Thursday, September 23, 2010

A Guest Post - Driving in Libya: The Thrill of the Chase

The following is a guest post by: Expat

Driving in Libya: The Thrill of the Chase

Driving in Libya is just short of a spiritual experience. Each innocent road trip is equivalent to something that resembles divine judgement – passengers bowing their heads before the scales of life and death.

Libya racks up more than 2,300 road deaths a year, a stunning statistic that is second highest in the world, and five times the EU average.

Expats moving to Libya and visitors coming to cleanse their souls in the desert should realize that driving is the country’s most dangerous contact sport; basic regard for safety is disregarded; law enforcement is lackadaisical; and the activity of getting from point A to point B is a time to do everything EXCEPT concentrate on the road.

It’s commonplace to look to the car beside you and see no driver, his head buried in the seat below looking for the cigarette he’s dropped. Or perhaps, you’ll pass a small-pick up cruising at break-neck speed around hairpin curves with a camel or pint-size pony waving to and fro on the bed in the back. There are also the veiled women that veer left and right without notice, their head scarves and burkas restricting peripheral vision, but not limiting their movement across the highway with little notice.

In one regard, these observations can be charming indicators of Libyan culture, on the other hand, they can be glaring examples of just how unsafe driving in Libya can actually be.

Though the roads in urban areas are paved and up to standard, as soon as drivers start to venture outside major centres the quality of the driving surfaces greatly deteriorate. The major highway along the seacoast merges into a single lane highway once outside a metropolis and drivers take the opportunity to put the pedal to the metal and reach top speeds with the beauty of the scenery turning into a blur of colour outside.

Wind-blown sand can often reduce visibility, and at night, drivers in Libya are also competing for road space with the odd camel, the domestic animal who’s been inspired by a bit of wanderlust, and the massive pothole.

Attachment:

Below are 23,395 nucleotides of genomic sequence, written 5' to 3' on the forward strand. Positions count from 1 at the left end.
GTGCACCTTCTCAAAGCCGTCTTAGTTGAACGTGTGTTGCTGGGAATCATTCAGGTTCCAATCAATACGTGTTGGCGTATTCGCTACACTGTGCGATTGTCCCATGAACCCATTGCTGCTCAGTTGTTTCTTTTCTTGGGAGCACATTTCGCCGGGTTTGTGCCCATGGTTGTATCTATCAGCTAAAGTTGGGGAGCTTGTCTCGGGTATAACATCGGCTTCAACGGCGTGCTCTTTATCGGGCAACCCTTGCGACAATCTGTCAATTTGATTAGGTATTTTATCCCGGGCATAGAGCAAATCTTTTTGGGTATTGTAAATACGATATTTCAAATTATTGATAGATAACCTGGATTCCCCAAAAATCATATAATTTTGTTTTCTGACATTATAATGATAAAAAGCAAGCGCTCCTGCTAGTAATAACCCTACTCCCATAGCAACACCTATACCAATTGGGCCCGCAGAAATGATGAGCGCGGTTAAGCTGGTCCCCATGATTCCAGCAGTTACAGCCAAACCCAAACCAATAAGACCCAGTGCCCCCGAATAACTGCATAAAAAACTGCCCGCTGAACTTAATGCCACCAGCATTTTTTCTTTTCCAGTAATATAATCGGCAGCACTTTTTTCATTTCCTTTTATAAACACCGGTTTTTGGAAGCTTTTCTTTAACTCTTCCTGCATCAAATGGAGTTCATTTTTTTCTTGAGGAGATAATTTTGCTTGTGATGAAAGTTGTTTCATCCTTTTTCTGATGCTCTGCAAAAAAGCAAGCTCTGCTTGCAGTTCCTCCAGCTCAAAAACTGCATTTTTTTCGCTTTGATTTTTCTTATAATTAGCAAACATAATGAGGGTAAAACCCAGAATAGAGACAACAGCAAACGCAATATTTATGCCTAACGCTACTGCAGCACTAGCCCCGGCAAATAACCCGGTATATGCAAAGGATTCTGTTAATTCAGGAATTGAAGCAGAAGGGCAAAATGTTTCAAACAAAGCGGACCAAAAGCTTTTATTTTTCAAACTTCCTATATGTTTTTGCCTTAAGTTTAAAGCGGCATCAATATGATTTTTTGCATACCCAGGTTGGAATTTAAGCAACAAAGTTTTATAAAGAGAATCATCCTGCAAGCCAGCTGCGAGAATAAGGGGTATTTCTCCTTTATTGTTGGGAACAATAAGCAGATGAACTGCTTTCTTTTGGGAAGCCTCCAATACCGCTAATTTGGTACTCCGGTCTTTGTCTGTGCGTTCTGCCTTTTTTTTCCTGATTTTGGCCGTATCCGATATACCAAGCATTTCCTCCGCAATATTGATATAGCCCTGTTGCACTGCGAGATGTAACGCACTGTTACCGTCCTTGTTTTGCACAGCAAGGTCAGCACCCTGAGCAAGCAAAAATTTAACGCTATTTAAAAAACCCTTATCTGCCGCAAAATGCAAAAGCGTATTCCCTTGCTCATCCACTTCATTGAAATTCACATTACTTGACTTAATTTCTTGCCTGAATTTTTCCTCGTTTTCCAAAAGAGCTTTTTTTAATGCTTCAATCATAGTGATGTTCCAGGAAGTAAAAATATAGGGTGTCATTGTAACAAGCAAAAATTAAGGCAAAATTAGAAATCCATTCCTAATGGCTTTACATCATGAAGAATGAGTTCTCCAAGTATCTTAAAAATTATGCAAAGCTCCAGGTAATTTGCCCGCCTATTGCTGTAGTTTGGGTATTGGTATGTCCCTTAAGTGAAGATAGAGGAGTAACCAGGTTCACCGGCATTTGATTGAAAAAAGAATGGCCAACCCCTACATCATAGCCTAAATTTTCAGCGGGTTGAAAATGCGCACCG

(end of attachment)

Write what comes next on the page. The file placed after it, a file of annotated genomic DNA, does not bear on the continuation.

The lack of law enforcement also acts as a directive for drivers to take risks and openly disregard the vague traffic regulations that do exist.

If driving in Libya there are certainly some Do’s and Don’ts that expats and visitors should be aware of:


  • Make sure you have all the necessary documents to drive in Libya (a license and yellow car booklet)
  • Check the state of your vehicle often, especially prior to longer trips
  • Enroll in a ‘Defensive Driving’ course locally
  • Research your route beforehand, create as much of a calm driving experience as possible
  • Be alert, anything can happen
  • Double check intersections even after the lights turn green


  • Start driving without the necessary papers and insurance
  • Leave home without a spare tire or a vehicle in questionable condition, road side assistance is easily accessed and is often entirely in Arabic
  • Begin a long journey without letting a third party know
  • Lose your cool and get frustrated
  • Be in a hurry
  • Try and predict another driver’s actions

Monday, September 20, 2010


Everything started yesterday.... schools - both public and private, and universities. Needless to say the traffic in and around Tripoli was crazy. A trip to pick up the kids that normally would take me about 20 minutes took me over 2 hours yesterday.